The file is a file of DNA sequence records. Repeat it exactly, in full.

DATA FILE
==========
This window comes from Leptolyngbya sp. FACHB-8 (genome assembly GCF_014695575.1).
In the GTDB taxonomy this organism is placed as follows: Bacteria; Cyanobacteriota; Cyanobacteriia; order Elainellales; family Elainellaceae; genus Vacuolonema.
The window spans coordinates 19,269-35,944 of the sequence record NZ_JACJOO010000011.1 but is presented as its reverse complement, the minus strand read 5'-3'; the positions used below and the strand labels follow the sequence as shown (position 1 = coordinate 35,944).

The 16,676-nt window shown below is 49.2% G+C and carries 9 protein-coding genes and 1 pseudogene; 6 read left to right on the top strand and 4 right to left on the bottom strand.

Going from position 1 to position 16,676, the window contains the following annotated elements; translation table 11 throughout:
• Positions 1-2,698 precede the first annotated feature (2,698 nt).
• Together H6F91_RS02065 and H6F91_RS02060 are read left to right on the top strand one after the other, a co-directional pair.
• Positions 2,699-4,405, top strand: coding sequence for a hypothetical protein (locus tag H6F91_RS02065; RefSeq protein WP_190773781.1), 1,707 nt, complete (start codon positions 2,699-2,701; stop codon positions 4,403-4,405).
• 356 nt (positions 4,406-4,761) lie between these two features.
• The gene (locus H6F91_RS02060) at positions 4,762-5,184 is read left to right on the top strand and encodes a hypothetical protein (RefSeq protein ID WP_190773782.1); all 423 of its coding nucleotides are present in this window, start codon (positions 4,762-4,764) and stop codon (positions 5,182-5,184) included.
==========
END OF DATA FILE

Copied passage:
This window comes from Leptolyngbya sp. FACHB-8 (genome assembly GCF_014695575.1).
In the GTDB taxonomy this organism is placed as follows: Bacteria; Cyanobacteriota; Cyanobacteriia; order Elainellales; family Elainellaceae; genus Vacuolonema.
The window spans coordinates 19,269-35,944 of the sequence record NZ_JACJOO010000011.1 but is presented as its reverse complement, the minus strand read 5'-3'; the positions used below and the strand labels follow the sequence as shown (position 1 = coordinate 35,944).

The 16,676-nt window shown below is 49.2% G+C and carries 9 protein-coding genes and 1 pseudogene; 6 read left to right on the top strand and 4 right to left on the bottom strand.

Going from position 1 to position 16,676, the window contains the following annotated elements; translation table 11 throughout:
• Positions 1-2,698 precede the first annotated feature (2,698 nt).
• Together H6F91_RS02065 and H6F91_RS02060 are read left to right on the top strand one after the other, a co-directional pair.
• Positions 2,699-4,405, top strand: coding sequence for a hypothetical protein (locus tag H6F91_RS02065; RefSeq protein WP_190773781.1), 1,707 nt, complete (start codon positions 2,699-2,701; stop codon positions 4,403-4,405).
• 356 nt (positions 4,406-4,761) lie between these two features.
• The gene (locus H6F91_RS02060) at positions 4,762-5,184 is read left to right on the top strand and encodes a hypothetical protein (RefSeq protein ID WP_190773782.1); all 423 of its coding nucleotides are present in this window, start codon (positions 4,762-4,764) and stop codon (positions 5,182-5,184) included.